Public transportation here in Westchester County is sparse at best and Paratransit is a joke, so something like UBER would seem like just the answer. But,having drivers who are not thoroughly trained to deal with the foibles and special needs of the elderly is foolhardy and dangerous. The drivers we have coming here to the ALF who take our residents to doctor's appointments and other venues know what they are doing. Having drivers, in unmarked private vehicles (like UBER) who expect their senior passengers to act like hip 20 year-olds can be unnerving for both driver and passenger. Unless their is something like an "ELDERUBER" with trained drivers , this will never work.

Wouldn't ya think a driver offering a paid service would want to open the door for an elderly person?
Specially if they noticed some creakiness getting in?

I haven't been in a taxi in more than 30 years and haven't a clue about how Uber differs from taxis. I've always lived in sprawling metro suburbs where everyone drives. The distances involved make taxis too expensive anyway except in the most extreme circumstances. Guess I'll be up a creek when I can no longer drive because frankly I can't see hopping alone into a car driven by a stranger and trusting him to drive me clear across down.

I would expect a taxi-driver to be courteous and helpful, to know their way around town (they could use GPS or some such system as well). If I had special knowledge regarding entryways or entrances I could share that info with the driver, but would not expect the driver to rely solely upon directions from me to reach my destination -- especially if I were going somewhere I'd never been before.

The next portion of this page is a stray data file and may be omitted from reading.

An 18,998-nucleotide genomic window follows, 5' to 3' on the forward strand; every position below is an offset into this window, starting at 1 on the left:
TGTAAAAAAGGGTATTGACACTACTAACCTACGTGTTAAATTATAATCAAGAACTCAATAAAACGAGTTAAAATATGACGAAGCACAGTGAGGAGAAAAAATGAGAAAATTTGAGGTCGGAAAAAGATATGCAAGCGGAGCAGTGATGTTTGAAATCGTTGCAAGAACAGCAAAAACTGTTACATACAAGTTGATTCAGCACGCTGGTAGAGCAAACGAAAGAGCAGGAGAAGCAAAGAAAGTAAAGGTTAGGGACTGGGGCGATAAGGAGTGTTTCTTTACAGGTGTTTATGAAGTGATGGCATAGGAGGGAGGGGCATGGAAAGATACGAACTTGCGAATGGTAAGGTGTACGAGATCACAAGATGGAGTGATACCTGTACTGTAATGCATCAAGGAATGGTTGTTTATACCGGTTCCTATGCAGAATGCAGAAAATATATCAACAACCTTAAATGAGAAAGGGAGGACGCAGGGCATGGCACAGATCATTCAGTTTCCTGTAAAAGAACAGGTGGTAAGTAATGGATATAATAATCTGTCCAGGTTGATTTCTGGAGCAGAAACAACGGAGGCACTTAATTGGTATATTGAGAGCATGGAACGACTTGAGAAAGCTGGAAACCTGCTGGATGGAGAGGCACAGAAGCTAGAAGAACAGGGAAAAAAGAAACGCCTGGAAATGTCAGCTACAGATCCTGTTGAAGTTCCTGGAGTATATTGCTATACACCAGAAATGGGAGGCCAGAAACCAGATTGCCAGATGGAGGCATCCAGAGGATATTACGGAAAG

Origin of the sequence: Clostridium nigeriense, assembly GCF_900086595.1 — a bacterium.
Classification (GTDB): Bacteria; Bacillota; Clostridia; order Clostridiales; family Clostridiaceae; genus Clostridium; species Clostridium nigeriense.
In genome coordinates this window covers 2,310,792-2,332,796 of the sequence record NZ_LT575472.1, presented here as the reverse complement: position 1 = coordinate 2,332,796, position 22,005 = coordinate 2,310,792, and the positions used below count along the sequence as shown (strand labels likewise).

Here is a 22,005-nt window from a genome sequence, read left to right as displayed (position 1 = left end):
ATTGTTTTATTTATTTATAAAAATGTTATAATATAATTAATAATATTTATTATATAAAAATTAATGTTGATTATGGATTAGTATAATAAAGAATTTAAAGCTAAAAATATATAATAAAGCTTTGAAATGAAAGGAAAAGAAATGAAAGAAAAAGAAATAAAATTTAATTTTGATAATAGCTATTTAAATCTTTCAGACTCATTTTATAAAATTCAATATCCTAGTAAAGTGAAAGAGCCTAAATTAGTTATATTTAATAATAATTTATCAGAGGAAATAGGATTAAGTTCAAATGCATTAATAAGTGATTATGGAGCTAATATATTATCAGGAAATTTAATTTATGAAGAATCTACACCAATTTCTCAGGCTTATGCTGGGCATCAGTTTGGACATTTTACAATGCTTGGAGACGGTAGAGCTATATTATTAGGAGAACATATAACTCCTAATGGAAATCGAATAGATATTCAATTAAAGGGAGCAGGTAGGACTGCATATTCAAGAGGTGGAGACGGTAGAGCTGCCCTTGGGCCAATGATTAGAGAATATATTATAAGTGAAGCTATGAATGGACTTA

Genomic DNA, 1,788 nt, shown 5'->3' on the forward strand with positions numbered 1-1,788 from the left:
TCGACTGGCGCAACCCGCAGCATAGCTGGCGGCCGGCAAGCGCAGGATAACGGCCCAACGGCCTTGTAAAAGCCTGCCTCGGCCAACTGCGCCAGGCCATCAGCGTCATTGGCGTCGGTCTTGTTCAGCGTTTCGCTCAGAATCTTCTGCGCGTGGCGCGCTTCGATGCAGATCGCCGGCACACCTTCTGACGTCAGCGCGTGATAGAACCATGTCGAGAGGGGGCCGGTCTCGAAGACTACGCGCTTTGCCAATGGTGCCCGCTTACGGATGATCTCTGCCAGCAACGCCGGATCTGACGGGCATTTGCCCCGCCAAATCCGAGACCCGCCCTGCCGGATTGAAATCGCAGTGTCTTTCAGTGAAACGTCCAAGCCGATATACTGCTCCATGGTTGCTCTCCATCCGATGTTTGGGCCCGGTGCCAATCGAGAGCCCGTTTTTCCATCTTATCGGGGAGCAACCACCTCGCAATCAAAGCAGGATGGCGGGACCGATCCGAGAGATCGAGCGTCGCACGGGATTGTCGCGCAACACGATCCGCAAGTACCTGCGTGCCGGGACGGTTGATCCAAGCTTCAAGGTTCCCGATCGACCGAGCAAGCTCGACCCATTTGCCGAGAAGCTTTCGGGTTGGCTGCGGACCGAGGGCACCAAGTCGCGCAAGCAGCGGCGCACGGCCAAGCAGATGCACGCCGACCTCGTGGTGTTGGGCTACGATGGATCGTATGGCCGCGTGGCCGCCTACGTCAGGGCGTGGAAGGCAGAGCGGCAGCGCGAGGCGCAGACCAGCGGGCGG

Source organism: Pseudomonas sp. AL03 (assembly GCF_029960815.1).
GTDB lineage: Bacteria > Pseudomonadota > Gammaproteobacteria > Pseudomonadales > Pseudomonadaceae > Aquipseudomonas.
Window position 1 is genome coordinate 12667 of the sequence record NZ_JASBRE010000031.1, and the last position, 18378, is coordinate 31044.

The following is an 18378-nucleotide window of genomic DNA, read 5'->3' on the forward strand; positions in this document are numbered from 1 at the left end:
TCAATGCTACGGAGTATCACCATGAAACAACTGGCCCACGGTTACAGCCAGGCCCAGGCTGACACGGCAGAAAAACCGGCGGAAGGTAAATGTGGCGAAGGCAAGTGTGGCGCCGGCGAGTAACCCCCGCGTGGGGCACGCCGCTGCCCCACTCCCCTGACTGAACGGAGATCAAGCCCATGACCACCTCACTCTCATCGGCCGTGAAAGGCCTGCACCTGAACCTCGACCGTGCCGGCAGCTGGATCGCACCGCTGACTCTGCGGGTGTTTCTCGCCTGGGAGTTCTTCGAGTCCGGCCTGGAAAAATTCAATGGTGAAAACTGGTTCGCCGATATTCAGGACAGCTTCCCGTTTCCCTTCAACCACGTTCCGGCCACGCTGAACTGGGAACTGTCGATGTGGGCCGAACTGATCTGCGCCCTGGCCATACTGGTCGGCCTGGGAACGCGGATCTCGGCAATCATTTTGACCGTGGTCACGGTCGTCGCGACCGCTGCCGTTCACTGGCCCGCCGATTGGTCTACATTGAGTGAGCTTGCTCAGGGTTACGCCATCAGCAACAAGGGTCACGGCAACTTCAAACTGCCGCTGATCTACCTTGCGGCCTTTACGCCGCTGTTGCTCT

I would expect assistance in getting in and out of the vehicle, particularly if I were in a wheelchair or if I had trouble walking to the vehicle.

Just because Uber is supposed to be a cheaper version of a taxi doesn't mean that I wouldn't need help from the driver -- if the company is expecting to target the older customer, they should expect that these courtesies must be extended. Drivers should be trained to do this or I, for one, would never use them again.

Currently I live in a rural area outside a small town where there is NO public transportation. However, we hope to be moving soon to a larger, more urban setting where there are at least taxis, although my husband drives and I can still drive although I rarely do.

I was appalled to read that young man's comments.

For me, Uber and the other pop-up App-run "services" are not regulated enough.

It appears anyone can be a driver with no one who purports to be Uber let alone a local municipality ever setting eyes on that person, issuing any rules regarding insurance, or taking ultimate responsibility for problems.

All you need is a Smartphone to download the app and voila! you can take people for a ride....

It is touted as cheaper, but there are instances of price surges without notification to users.

I haven't seen evidence of your being able to
schedule a specific driver--say, you had a good experience and want to use that driver again.

It appears scheduling is done via technical devices and from who knows where or when the grid will be down, a hacker takes control, and all info stolen and/or lost?

It has been reported that there have been Uber drivers who have surreptitiously scheduled rides